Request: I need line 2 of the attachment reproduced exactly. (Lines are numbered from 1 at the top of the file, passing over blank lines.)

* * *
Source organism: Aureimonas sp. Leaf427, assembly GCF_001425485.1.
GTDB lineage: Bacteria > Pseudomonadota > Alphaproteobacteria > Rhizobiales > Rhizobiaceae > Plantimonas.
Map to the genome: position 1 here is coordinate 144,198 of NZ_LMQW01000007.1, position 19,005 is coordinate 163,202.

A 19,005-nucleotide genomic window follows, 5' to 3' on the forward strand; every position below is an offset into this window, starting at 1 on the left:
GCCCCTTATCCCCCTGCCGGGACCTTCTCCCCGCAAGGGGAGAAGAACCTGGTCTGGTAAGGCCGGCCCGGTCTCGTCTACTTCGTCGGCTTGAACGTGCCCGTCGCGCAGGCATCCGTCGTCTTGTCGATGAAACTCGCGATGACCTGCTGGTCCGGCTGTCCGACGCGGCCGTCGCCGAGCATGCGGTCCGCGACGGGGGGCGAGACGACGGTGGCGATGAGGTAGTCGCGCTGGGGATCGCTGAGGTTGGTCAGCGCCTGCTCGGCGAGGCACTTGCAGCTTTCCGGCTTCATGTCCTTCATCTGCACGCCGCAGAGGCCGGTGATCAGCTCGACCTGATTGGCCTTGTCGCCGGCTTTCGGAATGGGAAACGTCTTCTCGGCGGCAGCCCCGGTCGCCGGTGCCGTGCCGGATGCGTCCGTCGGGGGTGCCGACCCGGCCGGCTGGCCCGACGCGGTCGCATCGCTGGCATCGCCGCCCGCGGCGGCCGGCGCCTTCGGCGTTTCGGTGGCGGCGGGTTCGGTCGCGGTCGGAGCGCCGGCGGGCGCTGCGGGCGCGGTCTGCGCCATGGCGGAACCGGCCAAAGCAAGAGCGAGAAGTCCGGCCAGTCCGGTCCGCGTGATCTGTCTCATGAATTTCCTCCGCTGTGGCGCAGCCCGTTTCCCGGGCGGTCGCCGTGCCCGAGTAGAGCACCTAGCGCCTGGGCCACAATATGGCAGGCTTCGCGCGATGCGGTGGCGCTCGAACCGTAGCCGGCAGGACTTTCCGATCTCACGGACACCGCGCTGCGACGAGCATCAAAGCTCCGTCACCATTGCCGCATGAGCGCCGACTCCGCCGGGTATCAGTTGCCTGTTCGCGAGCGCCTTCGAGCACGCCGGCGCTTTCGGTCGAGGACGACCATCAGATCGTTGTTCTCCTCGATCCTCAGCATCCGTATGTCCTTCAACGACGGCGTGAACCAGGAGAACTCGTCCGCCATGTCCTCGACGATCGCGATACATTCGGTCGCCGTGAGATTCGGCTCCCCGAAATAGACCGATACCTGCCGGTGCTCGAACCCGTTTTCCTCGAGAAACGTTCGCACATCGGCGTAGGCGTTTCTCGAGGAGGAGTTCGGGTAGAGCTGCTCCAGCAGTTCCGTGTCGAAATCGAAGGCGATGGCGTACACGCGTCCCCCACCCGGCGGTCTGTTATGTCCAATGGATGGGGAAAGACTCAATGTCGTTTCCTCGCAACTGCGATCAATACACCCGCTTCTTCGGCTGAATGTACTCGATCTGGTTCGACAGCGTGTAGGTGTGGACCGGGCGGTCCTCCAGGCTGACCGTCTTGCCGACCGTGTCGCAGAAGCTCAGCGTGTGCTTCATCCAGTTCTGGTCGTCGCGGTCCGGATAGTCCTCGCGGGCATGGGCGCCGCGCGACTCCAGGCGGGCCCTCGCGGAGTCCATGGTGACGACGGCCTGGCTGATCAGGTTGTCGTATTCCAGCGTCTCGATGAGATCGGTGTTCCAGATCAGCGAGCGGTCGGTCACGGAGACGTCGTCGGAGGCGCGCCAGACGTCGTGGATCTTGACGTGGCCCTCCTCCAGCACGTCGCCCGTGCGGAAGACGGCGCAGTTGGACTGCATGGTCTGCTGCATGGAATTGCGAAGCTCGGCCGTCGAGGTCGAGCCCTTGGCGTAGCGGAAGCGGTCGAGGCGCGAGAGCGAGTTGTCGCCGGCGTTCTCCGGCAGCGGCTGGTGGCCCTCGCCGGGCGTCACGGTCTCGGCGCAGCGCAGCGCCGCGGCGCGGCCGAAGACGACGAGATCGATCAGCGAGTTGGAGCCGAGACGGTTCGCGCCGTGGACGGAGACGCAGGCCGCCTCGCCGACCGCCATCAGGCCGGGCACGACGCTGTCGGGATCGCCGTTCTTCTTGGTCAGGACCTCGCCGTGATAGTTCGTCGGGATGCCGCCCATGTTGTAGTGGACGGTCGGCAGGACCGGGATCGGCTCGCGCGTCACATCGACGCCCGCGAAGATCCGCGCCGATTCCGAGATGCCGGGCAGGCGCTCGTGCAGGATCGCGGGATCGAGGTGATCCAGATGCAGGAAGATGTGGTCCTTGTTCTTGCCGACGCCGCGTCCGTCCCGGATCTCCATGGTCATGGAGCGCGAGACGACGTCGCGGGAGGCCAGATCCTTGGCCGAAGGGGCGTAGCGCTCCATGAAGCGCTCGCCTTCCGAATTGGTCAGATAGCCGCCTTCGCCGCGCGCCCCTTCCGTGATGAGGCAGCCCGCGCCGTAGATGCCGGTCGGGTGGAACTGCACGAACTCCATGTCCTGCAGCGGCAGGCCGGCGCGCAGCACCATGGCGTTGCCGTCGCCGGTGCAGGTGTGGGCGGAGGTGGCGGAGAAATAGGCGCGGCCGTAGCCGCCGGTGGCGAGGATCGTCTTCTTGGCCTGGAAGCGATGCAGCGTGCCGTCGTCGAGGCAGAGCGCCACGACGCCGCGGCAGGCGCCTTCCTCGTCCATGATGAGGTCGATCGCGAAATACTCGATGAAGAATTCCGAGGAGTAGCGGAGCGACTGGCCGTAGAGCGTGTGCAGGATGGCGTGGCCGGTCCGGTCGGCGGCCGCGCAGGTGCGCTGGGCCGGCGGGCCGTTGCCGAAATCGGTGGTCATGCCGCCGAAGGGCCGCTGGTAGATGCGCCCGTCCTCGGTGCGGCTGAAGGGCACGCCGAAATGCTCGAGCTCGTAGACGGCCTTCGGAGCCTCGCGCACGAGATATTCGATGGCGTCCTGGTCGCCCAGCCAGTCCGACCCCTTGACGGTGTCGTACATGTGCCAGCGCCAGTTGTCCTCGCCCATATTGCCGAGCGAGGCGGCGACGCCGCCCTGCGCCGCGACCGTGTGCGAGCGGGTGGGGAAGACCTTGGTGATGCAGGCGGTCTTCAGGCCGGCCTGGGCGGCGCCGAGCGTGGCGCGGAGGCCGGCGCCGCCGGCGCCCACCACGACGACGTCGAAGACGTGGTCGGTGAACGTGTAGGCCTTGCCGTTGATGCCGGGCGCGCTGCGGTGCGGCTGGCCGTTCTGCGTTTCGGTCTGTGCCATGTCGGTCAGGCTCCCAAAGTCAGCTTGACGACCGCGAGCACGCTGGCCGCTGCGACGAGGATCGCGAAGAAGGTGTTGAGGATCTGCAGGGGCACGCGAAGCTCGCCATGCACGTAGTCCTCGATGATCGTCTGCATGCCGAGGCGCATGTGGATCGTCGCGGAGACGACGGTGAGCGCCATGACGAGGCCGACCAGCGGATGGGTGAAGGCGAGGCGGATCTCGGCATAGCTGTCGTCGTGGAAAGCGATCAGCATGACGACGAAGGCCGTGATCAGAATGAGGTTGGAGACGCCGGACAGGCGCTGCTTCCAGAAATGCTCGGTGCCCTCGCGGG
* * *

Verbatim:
GTDB lineage: Bacteria > Pseudomonadota > Alphaproteobacteria > Rhizobiales > Rhizobiaceae > Plantimonas.